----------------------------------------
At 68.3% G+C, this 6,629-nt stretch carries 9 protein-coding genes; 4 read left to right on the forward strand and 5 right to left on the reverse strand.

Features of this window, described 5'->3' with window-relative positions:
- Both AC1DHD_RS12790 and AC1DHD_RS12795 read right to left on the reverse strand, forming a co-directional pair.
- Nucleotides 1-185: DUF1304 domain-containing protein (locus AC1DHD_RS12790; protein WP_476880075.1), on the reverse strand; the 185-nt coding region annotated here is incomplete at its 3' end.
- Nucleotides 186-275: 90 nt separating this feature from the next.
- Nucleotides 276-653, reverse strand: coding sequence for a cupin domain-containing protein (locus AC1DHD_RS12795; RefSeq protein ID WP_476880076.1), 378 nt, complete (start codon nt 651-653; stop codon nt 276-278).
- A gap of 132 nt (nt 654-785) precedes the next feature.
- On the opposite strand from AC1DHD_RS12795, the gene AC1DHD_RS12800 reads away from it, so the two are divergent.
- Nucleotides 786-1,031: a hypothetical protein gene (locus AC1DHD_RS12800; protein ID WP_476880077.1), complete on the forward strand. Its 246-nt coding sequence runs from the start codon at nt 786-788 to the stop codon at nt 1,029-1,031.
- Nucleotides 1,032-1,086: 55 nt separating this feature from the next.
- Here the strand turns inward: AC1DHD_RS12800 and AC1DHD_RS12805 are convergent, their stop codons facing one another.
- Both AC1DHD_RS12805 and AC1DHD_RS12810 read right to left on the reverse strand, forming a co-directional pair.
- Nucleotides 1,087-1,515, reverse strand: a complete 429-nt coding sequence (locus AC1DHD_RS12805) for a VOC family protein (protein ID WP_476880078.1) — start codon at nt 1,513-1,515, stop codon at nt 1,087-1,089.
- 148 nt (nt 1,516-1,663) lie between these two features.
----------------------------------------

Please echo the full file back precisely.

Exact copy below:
At 68.3% G+C, this 6,629-nt stretch carries 9 protein-coding genes; 4 read left to right on the forward strand and 5 right to left on the reverse strand.

Features of this window, described 5'->3' with window-relative positions:
- Both AC1DHD_RS12790 and AC1DHD_RS12795 read right to left on the reverse strand, forming a co-directional pair.
- Nucleotides 1-185: DUF1304 domain-containing protein (locus AC1DHD_RS12790; protein WP_476880075.1), on the reverse strand; the 185-nt coding region annotated here is incomplete at its 3' end.
- Nucleotides 186-275: 90 nt separating this feature from the next.
- Nucleotides 276-653, reverse strand: coding sequence for a cupin domain-containing protein (locus AC1DHD_RS12795; RefSeq protein ID WP_476880076.1), 378 nt, complete (start codon nt 651-653; stop codon nt 276-278).
- A gap of 132 nt (nt 654-785) precedes the next feature.
- On the opposite strand from AC1DHD_RS12795, the gene AC1DHD_RS12800 reads away from it, so the two are divergent.
- Nucleotides 786-1,031: a hypothetical protein gene (locus AC1DHD_RS12800; protein ID WP_476880077.1), complete on the forward strand. Its 246-nt coding sequence runs from the start codon at nt 786-788 to the stop codon at nt 1,029-1,031.
- Nucleotides 1,032-1,086: 55 nt separating this feature from the next.
- Here the strand turns inward: AC1DHD_RS12800 and AC1DHD_RS12805 are convergent, their stop codons facing one another.
- Both AC1DHD_RS12805 and AC1DHD_RS12810 read right to left on the reverse strand, forming a co-directional pair.
- Nucleotides 1,087-1,515, reverse strand: a complete 429-nt coding sequence (locus AC1DHD_RS12805) for a VOC family protein (protein ID WP_476880078.1) — start codon at nt 1,513-1,515, stop codon at nt 1,087-1,089.
- 148 nt (nt 1,516-1,663) lie between these two features.